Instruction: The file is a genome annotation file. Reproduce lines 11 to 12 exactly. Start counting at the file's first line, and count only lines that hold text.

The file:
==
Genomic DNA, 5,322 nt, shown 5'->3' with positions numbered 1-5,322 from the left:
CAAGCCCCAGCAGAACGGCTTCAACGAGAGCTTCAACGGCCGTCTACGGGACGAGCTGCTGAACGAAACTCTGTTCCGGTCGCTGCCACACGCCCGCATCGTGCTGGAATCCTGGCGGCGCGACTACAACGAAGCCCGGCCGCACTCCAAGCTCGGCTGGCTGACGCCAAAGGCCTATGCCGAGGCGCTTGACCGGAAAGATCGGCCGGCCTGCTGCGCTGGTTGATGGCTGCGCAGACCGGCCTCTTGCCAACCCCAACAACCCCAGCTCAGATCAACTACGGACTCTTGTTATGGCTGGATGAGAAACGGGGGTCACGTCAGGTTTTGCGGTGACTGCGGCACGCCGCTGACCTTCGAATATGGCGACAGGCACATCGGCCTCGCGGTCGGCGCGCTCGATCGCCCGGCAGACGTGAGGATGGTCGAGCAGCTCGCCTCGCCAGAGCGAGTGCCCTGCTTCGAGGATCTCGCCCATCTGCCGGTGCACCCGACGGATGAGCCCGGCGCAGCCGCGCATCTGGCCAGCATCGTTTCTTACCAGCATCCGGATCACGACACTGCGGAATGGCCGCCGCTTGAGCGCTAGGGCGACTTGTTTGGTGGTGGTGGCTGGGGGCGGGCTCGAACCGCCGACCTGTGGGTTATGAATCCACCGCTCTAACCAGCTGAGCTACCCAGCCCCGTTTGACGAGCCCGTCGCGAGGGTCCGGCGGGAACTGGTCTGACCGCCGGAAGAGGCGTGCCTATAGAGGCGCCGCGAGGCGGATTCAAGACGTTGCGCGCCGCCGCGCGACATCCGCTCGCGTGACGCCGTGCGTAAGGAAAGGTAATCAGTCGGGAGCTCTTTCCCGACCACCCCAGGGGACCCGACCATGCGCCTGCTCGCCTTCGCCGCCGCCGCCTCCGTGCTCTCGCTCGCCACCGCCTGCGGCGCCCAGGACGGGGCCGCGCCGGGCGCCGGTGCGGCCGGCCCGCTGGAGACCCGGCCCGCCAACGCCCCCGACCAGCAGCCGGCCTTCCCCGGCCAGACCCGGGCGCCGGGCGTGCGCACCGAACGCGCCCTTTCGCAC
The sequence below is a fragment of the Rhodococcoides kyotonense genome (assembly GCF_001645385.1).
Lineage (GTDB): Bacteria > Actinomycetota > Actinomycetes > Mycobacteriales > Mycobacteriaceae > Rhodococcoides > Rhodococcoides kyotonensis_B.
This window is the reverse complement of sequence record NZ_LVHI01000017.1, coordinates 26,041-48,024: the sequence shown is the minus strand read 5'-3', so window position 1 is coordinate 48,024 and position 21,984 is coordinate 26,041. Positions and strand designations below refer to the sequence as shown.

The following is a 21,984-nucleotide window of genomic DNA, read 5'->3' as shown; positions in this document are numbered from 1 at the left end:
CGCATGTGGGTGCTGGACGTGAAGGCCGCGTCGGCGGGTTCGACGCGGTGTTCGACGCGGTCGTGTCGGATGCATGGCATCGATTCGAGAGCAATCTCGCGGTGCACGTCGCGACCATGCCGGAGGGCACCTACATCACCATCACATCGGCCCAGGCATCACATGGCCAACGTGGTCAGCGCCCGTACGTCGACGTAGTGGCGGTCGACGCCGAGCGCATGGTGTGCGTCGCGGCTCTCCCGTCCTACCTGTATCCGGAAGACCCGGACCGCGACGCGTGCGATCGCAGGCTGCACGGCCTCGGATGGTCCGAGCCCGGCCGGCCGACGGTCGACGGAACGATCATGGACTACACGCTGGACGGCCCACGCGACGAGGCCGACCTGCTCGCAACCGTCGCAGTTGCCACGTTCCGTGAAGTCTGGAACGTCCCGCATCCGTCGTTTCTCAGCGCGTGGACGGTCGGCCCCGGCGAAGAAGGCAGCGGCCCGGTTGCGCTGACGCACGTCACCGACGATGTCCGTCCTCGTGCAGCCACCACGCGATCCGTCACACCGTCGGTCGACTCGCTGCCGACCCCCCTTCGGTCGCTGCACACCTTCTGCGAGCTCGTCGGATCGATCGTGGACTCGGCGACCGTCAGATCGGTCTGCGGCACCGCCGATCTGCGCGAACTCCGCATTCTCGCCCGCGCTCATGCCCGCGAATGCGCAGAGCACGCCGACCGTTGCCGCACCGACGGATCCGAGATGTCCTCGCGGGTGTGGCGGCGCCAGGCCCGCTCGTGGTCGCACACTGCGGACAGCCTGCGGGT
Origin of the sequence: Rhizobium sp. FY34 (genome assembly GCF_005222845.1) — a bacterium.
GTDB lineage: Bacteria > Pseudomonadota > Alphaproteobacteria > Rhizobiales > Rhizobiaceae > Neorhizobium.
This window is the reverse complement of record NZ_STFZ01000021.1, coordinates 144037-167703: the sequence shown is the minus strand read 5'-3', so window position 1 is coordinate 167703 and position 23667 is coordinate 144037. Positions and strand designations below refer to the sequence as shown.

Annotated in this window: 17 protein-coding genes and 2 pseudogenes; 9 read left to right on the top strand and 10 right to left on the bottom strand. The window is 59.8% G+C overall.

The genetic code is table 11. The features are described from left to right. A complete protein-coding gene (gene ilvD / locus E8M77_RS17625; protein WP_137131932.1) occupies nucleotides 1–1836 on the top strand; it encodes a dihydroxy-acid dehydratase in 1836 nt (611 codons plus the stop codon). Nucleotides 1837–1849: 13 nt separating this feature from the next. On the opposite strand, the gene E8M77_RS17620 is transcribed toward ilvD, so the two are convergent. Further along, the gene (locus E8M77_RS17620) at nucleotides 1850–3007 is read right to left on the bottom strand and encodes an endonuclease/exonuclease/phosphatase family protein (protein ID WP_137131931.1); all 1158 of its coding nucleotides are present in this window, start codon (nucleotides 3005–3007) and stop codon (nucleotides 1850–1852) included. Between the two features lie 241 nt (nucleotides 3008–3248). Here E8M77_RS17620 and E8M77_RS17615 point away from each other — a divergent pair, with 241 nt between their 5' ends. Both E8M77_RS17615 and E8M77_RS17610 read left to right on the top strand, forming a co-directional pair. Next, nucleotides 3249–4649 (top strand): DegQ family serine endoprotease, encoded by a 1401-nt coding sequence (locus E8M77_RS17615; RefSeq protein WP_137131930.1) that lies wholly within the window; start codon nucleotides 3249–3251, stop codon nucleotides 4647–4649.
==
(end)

Annotated in this window: 17 protein-coding genes and 2 pseudogenes; 9 read left to right on the top strand and 10 right to left on the bottom strand. The window is 59.8% G+C overall.

The genetic code is table 11. The features are described from left to right. A complete protein-coding gene (gene ilvD / locus E8M77_RS17625; protein WP_137131932.1) occupies nucleotides 1–1836 on the top strand; it encodes a dihydroxy-acid dehydratase in 1836 nt (611 codons plus the stop codon). Nucleotides 1837–1849: 13 nt separating this feature from the next. On the opposite strand, the gene E8M77_RS17620 is transcribed toward ilvD, so the two are convergent. Further along, the gene (locus E8M77_RS17620) at nucleotides 1850–3007 is read right to left on the bottom strand and encodes an endonuclease/exonuclease/phosphatase family protein (protein ID WP_137131931.1); all 1158 of its coding nucleotides are present in this window, start codon (nucleotides 3005–3007) and stop codon (nucleotides 1850–1852) included. Between the two features lie 241 nt (nucleotides 3008–3248). Here E8M77_RS17620 and E8M77_RS17615 point away from each other — a divergent pair, with 241 nt between their 5' ends. Both E8M77_RS17615 and E8M77_RS17610 read left to right on the top strand, forming a co-directional pair. Next, nucleotides 3249–4649 (top strand): DegQ family serine endoprotease, encoded by a 1401-nt coding sequence (locus E8M77_RS17615; RefSeq protein WP_137131930.1) that lies wholly within the window; start codon nucleotides 3249–3251, stop codon nucleotides 4647–4649.